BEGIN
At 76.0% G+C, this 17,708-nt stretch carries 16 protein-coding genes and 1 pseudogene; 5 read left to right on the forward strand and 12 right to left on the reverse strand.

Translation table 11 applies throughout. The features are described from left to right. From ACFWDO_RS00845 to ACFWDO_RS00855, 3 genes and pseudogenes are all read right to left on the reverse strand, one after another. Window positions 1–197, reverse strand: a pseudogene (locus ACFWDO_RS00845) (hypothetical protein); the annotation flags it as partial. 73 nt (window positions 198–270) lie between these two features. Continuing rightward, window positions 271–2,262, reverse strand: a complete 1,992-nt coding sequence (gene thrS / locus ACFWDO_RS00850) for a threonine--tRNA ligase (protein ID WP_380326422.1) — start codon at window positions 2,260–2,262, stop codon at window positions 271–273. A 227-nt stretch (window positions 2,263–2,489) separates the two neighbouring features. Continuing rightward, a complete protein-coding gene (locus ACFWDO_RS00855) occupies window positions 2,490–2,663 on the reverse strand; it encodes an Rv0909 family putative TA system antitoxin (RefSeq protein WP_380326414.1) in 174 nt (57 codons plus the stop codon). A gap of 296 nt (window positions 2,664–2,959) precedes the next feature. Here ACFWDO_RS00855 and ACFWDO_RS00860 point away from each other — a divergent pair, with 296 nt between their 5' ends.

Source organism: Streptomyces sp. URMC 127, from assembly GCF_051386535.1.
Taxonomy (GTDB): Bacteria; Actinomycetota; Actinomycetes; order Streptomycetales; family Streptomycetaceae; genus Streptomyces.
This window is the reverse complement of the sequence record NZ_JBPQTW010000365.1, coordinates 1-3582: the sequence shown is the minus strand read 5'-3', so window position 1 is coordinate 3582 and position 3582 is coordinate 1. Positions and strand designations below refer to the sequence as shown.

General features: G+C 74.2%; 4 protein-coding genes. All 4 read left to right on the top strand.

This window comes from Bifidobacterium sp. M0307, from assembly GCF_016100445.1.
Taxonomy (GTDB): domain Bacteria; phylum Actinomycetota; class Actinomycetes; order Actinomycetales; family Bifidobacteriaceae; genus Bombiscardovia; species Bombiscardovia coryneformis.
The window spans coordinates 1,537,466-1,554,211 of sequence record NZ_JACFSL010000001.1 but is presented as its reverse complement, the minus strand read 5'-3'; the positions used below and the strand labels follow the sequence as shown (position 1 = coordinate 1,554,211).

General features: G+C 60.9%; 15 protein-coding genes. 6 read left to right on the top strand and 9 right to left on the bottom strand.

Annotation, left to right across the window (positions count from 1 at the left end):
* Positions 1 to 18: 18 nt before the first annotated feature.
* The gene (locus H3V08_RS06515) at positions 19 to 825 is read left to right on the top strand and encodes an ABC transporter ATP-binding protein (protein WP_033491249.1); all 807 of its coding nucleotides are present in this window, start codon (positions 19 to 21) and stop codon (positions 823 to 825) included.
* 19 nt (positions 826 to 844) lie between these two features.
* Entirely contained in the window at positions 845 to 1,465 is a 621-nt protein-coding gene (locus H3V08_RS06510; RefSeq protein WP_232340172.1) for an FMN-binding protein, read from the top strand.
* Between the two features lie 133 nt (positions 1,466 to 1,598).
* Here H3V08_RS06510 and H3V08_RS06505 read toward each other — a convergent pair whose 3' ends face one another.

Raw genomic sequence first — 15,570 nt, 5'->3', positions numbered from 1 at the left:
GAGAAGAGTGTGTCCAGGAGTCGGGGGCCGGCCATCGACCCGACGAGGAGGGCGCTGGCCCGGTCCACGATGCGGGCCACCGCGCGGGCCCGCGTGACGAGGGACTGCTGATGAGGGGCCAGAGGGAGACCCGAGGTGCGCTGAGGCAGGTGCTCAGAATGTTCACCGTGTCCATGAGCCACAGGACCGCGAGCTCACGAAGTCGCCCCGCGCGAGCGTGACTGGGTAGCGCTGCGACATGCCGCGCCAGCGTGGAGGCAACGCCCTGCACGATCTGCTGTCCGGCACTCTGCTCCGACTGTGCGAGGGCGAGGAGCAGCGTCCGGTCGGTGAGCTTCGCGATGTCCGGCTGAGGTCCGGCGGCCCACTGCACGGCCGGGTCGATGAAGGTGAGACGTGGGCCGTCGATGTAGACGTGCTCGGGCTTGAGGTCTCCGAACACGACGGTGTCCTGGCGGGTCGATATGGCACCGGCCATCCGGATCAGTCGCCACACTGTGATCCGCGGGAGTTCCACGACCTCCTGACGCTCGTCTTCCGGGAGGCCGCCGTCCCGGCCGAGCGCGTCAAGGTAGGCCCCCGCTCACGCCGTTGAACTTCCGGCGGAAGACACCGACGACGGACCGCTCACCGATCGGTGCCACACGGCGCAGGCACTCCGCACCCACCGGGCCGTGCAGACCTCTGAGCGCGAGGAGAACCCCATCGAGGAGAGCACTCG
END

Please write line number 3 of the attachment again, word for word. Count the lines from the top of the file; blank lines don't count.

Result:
Source organism: Streptomyces sp. URMC 127, from assembly GCF_051386535.1.